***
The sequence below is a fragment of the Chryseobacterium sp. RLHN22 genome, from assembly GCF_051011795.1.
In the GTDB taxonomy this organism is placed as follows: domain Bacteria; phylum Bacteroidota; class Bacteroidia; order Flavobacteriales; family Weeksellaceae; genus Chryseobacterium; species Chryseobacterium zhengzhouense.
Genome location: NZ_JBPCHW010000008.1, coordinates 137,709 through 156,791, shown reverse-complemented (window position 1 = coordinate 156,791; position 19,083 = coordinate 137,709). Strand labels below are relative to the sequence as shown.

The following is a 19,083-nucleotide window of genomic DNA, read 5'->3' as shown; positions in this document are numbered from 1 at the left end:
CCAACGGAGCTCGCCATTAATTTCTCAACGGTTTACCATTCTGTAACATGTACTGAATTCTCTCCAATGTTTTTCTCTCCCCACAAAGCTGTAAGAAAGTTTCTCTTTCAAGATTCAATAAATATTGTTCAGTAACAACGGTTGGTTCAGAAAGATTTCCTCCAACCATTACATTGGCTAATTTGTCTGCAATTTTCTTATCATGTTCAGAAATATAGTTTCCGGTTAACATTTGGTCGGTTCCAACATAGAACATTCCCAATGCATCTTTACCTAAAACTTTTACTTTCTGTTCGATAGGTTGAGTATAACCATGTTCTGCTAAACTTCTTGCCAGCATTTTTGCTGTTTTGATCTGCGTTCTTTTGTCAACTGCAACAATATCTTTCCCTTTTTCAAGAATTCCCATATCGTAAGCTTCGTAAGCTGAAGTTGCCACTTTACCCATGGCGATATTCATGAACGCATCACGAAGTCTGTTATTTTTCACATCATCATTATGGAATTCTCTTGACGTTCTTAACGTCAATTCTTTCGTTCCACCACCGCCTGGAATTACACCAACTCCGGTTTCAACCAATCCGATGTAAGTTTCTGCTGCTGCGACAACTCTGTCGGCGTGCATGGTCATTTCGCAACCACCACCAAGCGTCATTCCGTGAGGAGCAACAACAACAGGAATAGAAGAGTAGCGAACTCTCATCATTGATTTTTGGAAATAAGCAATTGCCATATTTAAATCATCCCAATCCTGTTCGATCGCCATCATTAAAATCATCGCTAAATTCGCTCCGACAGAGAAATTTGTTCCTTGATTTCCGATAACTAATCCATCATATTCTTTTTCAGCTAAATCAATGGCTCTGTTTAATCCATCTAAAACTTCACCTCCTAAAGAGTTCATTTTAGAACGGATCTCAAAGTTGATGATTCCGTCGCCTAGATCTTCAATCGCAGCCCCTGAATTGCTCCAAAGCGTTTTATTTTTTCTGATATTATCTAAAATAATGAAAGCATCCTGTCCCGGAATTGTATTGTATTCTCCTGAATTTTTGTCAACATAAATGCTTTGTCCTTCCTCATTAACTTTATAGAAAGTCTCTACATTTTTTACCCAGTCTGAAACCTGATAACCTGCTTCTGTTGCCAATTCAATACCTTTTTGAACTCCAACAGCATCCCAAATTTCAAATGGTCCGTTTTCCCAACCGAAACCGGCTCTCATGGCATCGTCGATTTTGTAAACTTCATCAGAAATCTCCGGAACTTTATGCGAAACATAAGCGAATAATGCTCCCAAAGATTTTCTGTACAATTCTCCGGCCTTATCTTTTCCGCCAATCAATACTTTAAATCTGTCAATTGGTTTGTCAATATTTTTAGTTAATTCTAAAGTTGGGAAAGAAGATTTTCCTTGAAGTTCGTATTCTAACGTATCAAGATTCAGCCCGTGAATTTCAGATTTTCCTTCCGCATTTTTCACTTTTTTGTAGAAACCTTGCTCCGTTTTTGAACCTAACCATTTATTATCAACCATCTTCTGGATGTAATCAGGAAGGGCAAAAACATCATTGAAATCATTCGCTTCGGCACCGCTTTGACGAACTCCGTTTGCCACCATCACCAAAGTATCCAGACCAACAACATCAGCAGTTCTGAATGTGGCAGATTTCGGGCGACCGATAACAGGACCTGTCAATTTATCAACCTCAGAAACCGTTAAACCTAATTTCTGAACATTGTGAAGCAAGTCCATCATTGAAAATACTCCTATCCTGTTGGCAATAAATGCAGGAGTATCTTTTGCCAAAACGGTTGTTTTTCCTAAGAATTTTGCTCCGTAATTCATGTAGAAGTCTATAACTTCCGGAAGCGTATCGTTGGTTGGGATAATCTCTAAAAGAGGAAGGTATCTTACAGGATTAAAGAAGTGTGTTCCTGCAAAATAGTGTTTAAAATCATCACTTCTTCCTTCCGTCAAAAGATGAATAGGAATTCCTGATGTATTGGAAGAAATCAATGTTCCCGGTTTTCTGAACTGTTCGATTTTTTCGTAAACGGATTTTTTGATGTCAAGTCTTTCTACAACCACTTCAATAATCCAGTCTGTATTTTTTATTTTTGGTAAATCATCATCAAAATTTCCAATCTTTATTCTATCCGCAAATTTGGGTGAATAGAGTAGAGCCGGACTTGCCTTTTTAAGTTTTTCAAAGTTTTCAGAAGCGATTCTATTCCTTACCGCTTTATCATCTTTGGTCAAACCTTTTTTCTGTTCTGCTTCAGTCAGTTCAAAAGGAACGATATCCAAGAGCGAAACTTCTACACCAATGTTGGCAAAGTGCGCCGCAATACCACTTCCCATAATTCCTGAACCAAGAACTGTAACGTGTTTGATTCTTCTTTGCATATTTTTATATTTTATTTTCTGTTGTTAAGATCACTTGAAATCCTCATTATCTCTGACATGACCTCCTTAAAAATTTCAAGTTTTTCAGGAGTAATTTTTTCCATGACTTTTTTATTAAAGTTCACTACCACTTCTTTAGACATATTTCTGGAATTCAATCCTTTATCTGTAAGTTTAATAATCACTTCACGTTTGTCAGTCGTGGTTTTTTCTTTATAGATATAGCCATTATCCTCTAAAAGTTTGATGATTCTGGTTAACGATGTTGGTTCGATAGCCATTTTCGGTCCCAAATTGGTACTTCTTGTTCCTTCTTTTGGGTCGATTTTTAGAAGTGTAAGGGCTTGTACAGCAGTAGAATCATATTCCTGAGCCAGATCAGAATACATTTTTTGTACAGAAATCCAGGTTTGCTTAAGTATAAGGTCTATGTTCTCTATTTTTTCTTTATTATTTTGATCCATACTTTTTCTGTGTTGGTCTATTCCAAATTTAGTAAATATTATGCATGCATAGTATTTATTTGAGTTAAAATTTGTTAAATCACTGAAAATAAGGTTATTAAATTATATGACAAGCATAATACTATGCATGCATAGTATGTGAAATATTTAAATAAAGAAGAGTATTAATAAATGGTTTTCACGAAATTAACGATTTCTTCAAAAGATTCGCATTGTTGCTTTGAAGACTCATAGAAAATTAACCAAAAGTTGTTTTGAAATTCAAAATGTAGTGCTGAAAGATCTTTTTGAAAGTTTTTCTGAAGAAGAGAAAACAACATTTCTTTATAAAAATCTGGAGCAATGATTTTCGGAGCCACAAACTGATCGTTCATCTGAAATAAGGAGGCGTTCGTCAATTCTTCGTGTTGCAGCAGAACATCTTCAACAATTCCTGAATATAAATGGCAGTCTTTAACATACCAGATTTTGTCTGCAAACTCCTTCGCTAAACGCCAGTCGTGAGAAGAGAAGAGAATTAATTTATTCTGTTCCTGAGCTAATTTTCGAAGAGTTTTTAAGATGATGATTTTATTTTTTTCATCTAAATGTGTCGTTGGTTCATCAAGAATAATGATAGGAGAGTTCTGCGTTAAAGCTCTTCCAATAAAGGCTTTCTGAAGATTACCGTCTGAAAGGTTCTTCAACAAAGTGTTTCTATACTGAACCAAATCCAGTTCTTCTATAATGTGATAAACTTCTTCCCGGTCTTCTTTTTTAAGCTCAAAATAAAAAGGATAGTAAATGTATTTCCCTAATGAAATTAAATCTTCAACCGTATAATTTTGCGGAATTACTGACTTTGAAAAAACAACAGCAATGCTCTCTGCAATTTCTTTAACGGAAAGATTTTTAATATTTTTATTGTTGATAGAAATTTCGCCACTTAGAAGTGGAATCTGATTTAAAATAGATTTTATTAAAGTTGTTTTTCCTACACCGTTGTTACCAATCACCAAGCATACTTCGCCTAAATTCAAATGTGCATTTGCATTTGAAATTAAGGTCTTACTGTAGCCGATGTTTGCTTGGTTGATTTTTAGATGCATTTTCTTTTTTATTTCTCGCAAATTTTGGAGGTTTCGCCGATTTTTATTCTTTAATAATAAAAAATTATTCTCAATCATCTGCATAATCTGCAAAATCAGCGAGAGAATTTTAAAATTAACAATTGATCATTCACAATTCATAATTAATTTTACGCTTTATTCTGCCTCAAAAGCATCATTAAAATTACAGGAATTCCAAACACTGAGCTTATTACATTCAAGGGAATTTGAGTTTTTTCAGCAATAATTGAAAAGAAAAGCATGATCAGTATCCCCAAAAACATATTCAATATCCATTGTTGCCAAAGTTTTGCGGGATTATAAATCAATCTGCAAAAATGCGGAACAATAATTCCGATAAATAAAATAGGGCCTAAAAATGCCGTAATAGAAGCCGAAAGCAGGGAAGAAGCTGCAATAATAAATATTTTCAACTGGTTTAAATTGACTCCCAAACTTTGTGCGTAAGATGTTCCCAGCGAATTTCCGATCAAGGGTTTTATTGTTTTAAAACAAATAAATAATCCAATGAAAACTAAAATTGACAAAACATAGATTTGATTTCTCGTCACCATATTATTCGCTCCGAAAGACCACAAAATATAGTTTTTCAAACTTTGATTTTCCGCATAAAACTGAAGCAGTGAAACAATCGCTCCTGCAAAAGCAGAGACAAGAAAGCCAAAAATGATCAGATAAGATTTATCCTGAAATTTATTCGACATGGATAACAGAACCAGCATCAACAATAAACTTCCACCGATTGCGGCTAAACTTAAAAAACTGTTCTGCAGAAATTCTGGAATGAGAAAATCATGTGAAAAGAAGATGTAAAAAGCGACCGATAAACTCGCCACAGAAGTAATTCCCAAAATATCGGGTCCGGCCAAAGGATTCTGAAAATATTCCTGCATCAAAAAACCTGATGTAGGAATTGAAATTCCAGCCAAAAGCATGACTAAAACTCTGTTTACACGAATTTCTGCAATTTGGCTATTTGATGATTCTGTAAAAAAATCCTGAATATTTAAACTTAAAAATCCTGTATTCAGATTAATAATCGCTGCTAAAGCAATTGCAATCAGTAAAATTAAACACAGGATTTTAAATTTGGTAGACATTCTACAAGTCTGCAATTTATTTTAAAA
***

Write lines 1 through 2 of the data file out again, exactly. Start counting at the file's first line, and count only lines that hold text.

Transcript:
The sequence below is a fragment of the Chryseobacterium sp. RLHN22 genome, from assembly GCF_051011795.1.
In the GTDB taxonomy this organism is placed as follows: domain Bacteria; phylum Bacteroidota; class Bacteroidia; order Flavobacteriales; family Weeksellaceae; genus Chryseobacterium; species Chryseobacterium zhengzhouense.